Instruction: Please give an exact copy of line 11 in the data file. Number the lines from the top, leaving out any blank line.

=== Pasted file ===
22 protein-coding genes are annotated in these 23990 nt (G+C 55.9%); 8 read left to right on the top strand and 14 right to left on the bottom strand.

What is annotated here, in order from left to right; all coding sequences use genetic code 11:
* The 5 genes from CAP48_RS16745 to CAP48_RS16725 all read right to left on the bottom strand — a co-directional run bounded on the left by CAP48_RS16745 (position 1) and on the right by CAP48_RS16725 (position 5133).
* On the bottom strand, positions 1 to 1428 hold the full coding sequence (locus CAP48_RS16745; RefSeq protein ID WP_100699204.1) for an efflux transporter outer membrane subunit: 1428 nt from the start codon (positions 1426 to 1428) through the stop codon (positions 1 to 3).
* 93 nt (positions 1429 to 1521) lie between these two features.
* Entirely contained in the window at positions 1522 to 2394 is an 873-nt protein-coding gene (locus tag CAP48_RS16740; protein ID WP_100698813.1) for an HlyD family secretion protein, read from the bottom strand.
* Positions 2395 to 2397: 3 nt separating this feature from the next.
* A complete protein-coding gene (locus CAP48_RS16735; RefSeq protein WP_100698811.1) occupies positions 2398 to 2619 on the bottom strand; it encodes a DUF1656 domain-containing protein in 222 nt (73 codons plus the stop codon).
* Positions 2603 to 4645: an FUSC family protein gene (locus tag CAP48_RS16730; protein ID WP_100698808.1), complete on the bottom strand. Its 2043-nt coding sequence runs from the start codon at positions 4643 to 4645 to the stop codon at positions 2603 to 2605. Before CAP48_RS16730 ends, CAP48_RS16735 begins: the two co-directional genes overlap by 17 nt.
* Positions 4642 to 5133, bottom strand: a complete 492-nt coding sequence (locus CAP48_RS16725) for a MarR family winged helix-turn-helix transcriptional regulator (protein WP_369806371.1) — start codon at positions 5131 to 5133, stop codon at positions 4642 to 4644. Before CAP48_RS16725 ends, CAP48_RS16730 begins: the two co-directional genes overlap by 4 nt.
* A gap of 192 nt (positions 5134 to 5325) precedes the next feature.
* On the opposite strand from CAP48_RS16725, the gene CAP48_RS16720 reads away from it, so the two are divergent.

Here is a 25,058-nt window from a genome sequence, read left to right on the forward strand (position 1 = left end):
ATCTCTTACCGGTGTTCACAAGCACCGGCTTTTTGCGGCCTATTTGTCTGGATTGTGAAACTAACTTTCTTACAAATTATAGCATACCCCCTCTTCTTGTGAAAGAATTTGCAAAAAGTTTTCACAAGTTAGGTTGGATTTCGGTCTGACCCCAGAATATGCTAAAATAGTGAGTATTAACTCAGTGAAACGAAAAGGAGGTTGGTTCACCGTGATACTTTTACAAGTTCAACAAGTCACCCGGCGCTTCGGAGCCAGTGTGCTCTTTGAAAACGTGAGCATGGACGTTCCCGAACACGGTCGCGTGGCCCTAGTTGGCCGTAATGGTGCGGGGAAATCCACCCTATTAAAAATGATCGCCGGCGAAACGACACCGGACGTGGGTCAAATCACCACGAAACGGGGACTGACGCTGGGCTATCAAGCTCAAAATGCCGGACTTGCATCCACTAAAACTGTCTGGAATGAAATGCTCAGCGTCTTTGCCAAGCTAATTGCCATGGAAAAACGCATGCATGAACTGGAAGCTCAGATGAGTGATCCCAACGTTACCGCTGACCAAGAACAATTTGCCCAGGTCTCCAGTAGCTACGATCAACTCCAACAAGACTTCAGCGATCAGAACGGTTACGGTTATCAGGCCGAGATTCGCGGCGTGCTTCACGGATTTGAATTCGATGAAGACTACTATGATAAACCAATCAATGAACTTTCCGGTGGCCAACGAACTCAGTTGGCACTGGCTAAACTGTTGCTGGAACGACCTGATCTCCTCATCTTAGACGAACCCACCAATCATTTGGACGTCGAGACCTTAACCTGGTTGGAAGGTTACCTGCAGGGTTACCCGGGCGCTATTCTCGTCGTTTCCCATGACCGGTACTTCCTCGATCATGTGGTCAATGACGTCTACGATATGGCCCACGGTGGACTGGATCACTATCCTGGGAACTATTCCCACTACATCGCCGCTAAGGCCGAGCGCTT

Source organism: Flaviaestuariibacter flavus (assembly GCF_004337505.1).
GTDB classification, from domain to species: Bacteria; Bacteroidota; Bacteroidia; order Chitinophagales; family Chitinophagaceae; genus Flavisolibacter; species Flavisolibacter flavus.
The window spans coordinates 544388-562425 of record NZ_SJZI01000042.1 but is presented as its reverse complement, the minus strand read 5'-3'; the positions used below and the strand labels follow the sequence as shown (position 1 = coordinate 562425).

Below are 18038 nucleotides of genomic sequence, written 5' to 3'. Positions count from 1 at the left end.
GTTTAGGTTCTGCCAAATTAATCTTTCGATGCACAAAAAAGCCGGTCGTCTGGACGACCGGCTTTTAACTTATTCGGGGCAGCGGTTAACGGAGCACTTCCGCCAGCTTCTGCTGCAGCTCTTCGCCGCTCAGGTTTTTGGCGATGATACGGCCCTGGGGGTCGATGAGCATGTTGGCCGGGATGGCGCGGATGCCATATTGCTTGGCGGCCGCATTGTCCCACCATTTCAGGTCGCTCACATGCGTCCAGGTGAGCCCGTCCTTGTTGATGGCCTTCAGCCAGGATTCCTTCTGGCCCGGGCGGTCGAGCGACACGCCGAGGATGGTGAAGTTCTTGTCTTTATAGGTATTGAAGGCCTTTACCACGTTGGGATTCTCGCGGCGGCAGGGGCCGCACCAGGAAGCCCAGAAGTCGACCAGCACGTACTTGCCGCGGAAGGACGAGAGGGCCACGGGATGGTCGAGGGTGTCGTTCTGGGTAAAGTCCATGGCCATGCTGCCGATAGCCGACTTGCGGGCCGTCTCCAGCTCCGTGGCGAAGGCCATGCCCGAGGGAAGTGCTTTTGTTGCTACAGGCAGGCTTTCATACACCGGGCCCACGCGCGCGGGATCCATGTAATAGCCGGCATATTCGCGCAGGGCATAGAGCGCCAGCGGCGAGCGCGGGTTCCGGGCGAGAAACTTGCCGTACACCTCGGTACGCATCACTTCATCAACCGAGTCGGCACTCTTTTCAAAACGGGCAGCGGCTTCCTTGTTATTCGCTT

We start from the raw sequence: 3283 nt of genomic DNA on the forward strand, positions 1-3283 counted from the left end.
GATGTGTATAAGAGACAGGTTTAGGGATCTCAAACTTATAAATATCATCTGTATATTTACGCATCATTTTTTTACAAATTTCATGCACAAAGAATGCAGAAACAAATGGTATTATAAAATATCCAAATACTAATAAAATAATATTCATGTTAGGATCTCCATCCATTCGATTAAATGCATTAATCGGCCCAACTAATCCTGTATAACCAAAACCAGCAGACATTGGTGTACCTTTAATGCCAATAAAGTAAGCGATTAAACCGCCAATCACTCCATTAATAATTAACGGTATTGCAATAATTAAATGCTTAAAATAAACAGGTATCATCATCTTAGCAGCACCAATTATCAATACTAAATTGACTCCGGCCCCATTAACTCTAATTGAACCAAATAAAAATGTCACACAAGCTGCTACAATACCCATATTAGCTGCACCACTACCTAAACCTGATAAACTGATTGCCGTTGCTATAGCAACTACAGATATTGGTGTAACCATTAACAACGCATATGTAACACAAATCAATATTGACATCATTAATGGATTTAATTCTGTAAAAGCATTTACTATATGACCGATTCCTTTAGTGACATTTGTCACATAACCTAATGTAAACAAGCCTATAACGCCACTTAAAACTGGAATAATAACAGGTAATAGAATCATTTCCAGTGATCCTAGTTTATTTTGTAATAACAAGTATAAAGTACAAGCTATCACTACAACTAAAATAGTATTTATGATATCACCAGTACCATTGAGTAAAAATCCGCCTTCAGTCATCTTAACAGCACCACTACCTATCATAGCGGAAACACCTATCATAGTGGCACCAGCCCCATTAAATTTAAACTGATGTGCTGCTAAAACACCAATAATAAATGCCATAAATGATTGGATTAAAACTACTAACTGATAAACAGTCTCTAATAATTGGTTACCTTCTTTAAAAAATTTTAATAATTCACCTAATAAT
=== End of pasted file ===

* A gap of 192 nt (positions 5134 to 5325) precedes the next feature.